Sheffield is a city of festivals and the last two months have seen a range of events blossom across the city – for the University of Sheffield the two biggies were of course Festival of the Mind and then less than four days later Off the Shelf. But during that long, intensive six week period we also saw other remarkable specialist events open in our fair city. Music and film from the fantastic Sensoria, the wonderful Spirit of Africa weekend at the Crucible, Tim Etchell’s remarkable Strong Language at Site Gallery and Hope Works incredible Unbound weekend to name but a few.
Last weekend the newly inaugurated Sheffield Modern opened its doors with a unique event in the Paternoster in the Arts Tower with over 800 keen architecture fans exploring the city’s modernist heritage over the final October weekend.
The festivals all in their own unique way showcase the city that we live and work in and creativity, passion and an ability to just get things done comes across. This year’s Festival of the Mind was the most successful we have ever delivered with audiences of over 53,000 plus, a total of 333 events delivered by a myriad of colleagues and artists across the city and over 250 staff involved.
Over 65 per cent had never attended the festival before and 95 per cent said it made you feel better about the University and more knowledgeable about its research. But no matter how much evaluation we ask for and this year the response rate was fantastic, it is more the feeling and energy from the audience that is the natural barometer to whether or not the festival is going to be a success and this year the Sheffield public were remarkable. From learning about the history of Sheffield Castle to celebrating the diversity and stories of our multi-cultural community, the audiences were for me the greatest testament to why the University invests money and staff time in delivering this bi-annual event.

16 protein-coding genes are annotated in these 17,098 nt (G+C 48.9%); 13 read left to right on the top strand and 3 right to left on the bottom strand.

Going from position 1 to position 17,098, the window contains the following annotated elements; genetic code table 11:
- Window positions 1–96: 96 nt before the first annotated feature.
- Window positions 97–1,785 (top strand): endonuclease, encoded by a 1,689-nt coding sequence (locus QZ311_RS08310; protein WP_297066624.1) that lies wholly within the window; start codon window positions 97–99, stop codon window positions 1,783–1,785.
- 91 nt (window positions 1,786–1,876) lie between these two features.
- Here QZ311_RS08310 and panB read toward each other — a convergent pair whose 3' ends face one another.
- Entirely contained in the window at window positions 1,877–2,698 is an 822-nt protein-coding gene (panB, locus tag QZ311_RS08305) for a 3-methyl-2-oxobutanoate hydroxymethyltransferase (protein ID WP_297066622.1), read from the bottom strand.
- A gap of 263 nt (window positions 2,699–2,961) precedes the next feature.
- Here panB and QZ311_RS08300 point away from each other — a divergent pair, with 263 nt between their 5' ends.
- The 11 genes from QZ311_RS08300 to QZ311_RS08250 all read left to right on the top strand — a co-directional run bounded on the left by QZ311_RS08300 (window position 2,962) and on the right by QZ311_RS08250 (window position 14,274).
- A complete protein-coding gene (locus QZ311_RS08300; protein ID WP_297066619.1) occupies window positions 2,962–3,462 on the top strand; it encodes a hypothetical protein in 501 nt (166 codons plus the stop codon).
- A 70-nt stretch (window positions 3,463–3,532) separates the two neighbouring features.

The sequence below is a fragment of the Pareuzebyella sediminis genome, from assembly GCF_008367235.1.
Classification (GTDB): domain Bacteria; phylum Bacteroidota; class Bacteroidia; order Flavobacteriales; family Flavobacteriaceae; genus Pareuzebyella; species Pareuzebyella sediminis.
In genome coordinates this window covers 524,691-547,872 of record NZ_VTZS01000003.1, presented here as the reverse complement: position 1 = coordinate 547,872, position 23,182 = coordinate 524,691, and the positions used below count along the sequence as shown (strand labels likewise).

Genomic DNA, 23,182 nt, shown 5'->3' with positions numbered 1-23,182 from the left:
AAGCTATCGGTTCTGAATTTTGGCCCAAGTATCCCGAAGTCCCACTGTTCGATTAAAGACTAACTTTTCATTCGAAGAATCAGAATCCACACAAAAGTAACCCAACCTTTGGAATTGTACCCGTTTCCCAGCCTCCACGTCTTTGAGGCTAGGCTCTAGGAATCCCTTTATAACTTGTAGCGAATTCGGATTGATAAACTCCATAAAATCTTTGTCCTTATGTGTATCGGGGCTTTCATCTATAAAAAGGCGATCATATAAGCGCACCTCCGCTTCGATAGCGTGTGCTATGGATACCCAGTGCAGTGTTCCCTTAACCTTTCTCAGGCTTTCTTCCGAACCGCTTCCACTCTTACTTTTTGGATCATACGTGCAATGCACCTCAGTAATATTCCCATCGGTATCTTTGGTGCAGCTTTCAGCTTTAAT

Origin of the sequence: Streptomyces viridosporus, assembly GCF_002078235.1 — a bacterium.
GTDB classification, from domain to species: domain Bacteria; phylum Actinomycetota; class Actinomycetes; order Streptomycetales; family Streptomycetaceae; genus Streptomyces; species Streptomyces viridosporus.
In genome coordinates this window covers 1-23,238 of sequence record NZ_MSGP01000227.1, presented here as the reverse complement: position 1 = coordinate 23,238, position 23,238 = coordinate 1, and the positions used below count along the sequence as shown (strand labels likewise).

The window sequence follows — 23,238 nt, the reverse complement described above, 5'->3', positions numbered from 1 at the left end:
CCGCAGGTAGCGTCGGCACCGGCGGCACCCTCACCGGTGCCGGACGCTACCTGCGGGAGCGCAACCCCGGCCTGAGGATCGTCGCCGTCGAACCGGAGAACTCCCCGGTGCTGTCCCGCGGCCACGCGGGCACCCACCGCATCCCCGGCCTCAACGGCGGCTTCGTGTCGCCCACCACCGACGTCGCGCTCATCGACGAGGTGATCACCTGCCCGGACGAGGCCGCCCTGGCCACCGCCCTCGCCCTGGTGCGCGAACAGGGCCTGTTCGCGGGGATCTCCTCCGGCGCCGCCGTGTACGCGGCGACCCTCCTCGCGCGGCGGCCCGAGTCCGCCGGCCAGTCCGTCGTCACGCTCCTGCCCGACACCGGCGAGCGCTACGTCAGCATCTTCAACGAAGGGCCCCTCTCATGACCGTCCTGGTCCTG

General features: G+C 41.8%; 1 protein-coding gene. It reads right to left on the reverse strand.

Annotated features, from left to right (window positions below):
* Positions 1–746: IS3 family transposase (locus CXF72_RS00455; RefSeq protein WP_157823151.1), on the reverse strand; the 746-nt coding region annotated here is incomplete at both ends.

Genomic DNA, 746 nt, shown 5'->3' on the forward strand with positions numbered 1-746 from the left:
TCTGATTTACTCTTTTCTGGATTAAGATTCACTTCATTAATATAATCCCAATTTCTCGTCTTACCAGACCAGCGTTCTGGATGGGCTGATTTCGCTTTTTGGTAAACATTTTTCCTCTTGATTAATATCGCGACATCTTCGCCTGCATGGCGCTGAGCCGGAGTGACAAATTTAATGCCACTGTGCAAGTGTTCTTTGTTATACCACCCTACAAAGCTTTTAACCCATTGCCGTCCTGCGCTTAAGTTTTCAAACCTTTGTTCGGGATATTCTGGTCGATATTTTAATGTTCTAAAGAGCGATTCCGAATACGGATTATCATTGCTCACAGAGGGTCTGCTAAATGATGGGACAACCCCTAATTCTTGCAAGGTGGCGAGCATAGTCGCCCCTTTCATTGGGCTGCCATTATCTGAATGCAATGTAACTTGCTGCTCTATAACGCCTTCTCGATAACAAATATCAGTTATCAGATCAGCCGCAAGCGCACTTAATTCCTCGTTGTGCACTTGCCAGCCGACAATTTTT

The return of the Speigeltent to Barkers Pool was greeted like well-loved and familiar friend with over 9,000 people attending lectures on Nano technology, to bio-diversity, Sheffield Castle, working class lives, and much more. The rich tapestry and complexity of our research was transformed through alchemy (or creative collaboration) into exhibitions, dance movements, virtual reality imaging, complex coding and harmonious choral music by our partners in the city. We laughed and cried at the artistic poignancy of Pete McKee’s tender exploration of love in the third age, especially the bottle of baby oil. I listened in awe as my colleague Dr Sharon Hinchcliffe explained to an elderly gentleman in the audience the importance of intimacy and the safe use of Viagra over a cup of tea at 4pm on a Saturday. The Speigelent was in turn a debating chamber, a place to listen and learn, and a classroom of coloured glass, carved pillars and fantastical imaginings. Musicians collaborated with scientists and designers to inspire the next generation who can change the world, different troupes of dancers from young children to flamboyantly attired flamenco ladies danced the complexity of the world of Nano-science. Nothing was too complex or too bizarre to communicate and the audiences were varied, informed, inquisitive and honest. In the Millennium Gallery, the Futurecade gave us a glimpse of how technology can transform our lives and increase our knowledge of the past. Excited children patiently showed their grandparents or parents how to see the virtual world of Sheffield Castle, our fantastic engineering students used augmented reality technology to highlight the possibilities of new ways of making. Across 19 venues we showed our wares, answered questions, and communicated the importance of our research in imaginative and engaged ways. Our audience was diverse, from throughout the city, and our audience was engaged, asking critical, informed questions that kept us all on our toes.
So in 2020 we will return again, funding has been secured for another Festival of the Mind, our fifth. So thank you my amazing festival team who once again delivered this unique event for the university and the city, the 100 student and staff volunteers from 21 departments who prepared the venues, fixed displays, answered questions, chaired debates and of course my world-class talented academic colleagues whose research can and is changing the world.
But the final thanks must be to the people of Sheffield for embracing the alchemic world we create for 11 days, for turning up in their 1000s to listen, learn, enquire and debate.
We will be back, not in 2019 as some of your requested as we need time to bring new ingredients to the cauldron and to create new magic, but in September 2020. So in the meantime enjoy our other festivals, Being Human and Festival of Social Science starting this month, raise a glass with us at Pint of Science in March, participate in Clinical Trials Day next May and then board the Mobile University in September to start the journey once again.